Michael Curtiz's film noir "Mildred Pierce" (1945) is based on the novel by crime writer James M. Cain and stars Joan Crawford in the title role. For her portrayal of the overbearing Mildred, Joan won the Oscar for Best Actress (the only Oscar of her career). On 7 March 1946, the day of the Oscar ceremony, James Cain wrote Joan Crawford a letter accompanying a gift he had meant to give her for Christmas. In the letter (sent to Grauman's Chinese Theater where the ceremony took place), Cain told Joan how happy he was with her performance and that he would be rooting for her that night. Cain didn't know then that Joan wasn't going to attend the Oscar ceremony. Convinced that the Oscar would go to Ingrid Bergman for her role in "The Bells of St. Mary's", Joan stayed in bed that night claiming she had pneumonia.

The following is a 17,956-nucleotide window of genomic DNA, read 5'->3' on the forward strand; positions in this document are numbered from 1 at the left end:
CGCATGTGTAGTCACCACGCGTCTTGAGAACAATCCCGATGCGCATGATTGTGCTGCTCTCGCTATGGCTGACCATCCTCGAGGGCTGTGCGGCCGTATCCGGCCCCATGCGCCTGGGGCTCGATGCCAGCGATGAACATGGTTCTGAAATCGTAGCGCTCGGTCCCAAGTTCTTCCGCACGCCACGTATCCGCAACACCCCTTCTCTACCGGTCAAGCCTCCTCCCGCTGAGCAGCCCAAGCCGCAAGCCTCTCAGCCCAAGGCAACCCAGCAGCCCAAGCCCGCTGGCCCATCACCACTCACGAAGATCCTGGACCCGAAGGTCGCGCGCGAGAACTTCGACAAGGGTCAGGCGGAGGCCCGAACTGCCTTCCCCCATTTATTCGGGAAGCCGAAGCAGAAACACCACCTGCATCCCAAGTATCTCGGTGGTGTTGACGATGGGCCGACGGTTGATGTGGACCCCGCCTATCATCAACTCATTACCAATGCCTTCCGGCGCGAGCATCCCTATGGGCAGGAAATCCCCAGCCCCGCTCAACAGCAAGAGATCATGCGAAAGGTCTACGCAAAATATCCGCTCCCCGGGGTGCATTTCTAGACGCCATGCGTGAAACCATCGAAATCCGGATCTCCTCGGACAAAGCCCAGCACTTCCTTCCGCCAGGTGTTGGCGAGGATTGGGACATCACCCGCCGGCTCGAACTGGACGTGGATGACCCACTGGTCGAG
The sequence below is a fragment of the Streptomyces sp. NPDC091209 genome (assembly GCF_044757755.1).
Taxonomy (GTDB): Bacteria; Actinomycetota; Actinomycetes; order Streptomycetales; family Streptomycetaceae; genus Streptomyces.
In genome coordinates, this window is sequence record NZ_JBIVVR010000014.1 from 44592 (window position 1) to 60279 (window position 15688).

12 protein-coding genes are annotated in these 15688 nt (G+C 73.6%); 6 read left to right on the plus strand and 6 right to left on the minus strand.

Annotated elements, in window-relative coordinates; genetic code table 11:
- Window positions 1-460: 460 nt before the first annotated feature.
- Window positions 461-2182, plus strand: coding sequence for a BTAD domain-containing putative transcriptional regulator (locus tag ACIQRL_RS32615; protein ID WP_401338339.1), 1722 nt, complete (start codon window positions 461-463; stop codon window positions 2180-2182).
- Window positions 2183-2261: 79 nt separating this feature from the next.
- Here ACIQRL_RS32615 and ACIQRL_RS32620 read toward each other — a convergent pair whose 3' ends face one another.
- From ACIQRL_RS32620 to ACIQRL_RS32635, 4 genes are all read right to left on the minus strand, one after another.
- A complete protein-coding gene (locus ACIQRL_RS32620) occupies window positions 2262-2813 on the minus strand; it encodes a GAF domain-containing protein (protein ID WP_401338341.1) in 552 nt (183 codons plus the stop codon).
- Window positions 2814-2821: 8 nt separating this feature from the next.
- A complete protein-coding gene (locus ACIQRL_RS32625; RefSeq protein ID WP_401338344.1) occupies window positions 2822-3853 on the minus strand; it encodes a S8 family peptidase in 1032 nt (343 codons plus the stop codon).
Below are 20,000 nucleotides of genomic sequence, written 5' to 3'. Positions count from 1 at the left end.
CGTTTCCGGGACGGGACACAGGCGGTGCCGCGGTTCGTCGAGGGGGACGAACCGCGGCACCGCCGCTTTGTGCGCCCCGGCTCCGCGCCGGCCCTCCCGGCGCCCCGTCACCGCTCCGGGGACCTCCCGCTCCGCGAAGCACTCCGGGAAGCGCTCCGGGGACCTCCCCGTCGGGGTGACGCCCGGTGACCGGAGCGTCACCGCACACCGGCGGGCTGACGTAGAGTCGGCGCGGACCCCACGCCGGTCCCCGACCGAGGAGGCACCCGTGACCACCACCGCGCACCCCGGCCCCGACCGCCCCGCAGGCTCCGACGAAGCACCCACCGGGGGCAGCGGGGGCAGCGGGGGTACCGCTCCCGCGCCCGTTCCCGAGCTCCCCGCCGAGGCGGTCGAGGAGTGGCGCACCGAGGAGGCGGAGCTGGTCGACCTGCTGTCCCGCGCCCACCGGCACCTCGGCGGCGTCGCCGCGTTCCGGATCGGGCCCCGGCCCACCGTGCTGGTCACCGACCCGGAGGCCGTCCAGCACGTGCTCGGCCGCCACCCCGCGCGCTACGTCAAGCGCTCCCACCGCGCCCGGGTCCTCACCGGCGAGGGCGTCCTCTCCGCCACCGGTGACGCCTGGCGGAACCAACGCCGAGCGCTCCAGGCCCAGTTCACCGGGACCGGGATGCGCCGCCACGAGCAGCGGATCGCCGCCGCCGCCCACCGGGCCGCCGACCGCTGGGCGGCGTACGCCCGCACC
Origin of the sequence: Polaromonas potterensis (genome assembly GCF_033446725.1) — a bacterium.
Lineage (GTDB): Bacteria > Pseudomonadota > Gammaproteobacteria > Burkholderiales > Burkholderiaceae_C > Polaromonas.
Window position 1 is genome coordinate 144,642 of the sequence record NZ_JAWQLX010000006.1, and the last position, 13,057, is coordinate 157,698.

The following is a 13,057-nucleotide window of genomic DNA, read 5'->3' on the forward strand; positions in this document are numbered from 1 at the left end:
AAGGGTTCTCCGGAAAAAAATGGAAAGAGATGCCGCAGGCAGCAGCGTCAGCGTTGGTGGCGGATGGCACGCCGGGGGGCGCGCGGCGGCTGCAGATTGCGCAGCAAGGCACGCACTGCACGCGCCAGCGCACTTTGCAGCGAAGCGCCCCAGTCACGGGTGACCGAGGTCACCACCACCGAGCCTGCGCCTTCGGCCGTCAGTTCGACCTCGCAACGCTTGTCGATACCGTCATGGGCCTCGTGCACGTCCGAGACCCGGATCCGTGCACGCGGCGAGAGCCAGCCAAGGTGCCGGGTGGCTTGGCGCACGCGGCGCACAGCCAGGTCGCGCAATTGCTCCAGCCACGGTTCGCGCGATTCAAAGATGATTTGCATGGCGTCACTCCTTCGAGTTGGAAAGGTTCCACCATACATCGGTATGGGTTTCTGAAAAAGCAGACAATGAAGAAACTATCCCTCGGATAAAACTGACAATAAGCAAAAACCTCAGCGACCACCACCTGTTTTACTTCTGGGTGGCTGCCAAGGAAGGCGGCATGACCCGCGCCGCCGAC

|Left photo: James M. Cain; right: Joan Crawford and Ann Blyth in "Mildred Pierce".|
7 March 1946
Miss Joan Crawford
c/o Grauman's Chinese Theater
6925 Hollywood Boulevard
Dear Miss Crawford:
By one of those idiotic mischances I was driving West during the run of Mildred Pierce, and didn't see it until mid-November. I was so stirred I decided on this little memento for you and expected to send it for Christmas. What with the book seller's delay, though, in finding a first edition and the book binder's in doing his part, that wasn't possible. Here it is, however, and I can only say you made me very happy with your performance.
Naturally I shall be tuned in tonight pulling for you, and I wish you all the luck in the world. Nobody could deserve this award more than you do.
James M. Cain